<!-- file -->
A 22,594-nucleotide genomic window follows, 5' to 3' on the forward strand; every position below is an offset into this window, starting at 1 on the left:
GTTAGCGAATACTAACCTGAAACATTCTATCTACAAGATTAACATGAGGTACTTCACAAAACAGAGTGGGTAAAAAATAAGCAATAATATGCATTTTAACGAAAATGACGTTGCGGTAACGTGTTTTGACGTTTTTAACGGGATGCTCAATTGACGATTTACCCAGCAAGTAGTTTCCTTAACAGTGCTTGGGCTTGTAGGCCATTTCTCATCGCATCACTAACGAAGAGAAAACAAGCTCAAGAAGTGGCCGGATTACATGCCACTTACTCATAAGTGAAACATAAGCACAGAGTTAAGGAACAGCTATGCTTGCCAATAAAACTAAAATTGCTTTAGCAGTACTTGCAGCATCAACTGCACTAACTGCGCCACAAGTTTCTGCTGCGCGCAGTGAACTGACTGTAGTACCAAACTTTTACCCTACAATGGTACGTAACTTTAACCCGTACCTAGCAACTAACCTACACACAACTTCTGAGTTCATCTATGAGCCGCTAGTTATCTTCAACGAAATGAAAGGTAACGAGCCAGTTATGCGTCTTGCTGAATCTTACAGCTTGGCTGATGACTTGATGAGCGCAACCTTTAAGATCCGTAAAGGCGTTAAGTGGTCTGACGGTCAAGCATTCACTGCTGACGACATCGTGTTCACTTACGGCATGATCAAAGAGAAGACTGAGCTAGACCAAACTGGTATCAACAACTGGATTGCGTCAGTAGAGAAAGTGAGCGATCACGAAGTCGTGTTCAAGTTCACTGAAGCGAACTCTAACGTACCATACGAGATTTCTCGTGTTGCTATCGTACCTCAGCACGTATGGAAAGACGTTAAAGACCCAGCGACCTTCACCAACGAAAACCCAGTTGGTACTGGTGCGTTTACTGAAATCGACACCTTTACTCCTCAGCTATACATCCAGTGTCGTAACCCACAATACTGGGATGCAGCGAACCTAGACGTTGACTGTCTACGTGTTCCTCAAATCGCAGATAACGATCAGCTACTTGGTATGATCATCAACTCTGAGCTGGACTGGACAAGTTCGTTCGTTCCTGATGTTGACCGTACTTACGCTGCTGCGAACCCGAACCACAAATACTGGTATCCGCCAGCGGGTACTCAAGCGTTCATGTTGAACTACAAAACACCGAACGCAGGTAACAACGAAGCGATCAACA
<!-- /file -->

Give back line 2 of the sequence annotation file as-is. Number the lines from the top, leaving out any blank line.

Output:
GTTAGCGAATACTAACCTGAAACATTCTATCTACAAGATTAACATGAGGTACTTCACAAAACAGAGTGGGTAAAAAATAAGCAATAATATGCATTTTAACGAAAATGACGTTGCGGTAACGTGTTTTGACGTTTTTAACGGGATGCTCAATTGACGATTTACCCAGCAAGTAGTTTCCTTAACAGTGCTTGGGCTTGTAGGCCATTTCTCATCGCATCACTAACGAAGAGAAAACAAGCTCAAGAAGTGGCCGGATTACATGCCACTTACTCATAAGTGAAACATAAGCACAGAGTTAAGGAACAGCTATGCTTGCCAATAAAACTAAAATTGCTTTAGCAGTACTTGCAGCATCAACTGCACTAACTGCGCCACAAGTTTCTGCTGCGCGCAGTGAACTGACTGTAGTACCAAACTTTTACCCTACAATGGTACGTAACTTTAACCCGTACCTAGCAACTAACCTACACACAACTTCTGAGTTCATCTATGAGCCGCTAGTTATCTTCAACGAAATGAAAGGTAACGAGCCAGTTATGCGTCTTGCTGAATCTTACAGCTTGGCTGATGACTTGATGAGCGCAACCTTTAAGATCCGTAAAGGCGTTAAGTGGTCTGACGGTCAAGCATTCACTGCTGACGACATCGTGTTCACTTACGGCATGATCAAAGAGAAGACTGAGCTAGACCAAACTGGTATCAACAACTGGATTGCGTCAGTAGAGAAAGTGAGCGATCACGAAGTCGTGTTCAAGTTCACTGAAGCGAACTCTAACGTACCATACGAGATTTCTCGTGTTGCTATCGTACCTCAGCACGTATGGAAAGACGTTAAAGACCCAGCGACCTTCACCAACGAAAACCCAGTTGGTACTGGTGCGTTTACTGAAATCGACACCTTTACTCCTCAGCTATACATCCAGTGTCGTAACCCACAATACTGGGATGCAGCGAACCTAGACGTTGACTGTCTACGTGTTCCTCAAATCGCAGATAACGATCAGCTACTTGGTATGATCATCAACTCTGAGCTGGACTGGACAAGTTCGTTCGTTCCTGATGTTGACCGTACTTACGCTGCTGCGAACCCGAACCACAAATACTGGTATCCGCCAGCGGGTACTCAAGCGTTCATGTTGAACTACAAAACACCGAACGCAGGTAACAACGAAGCGATCAACA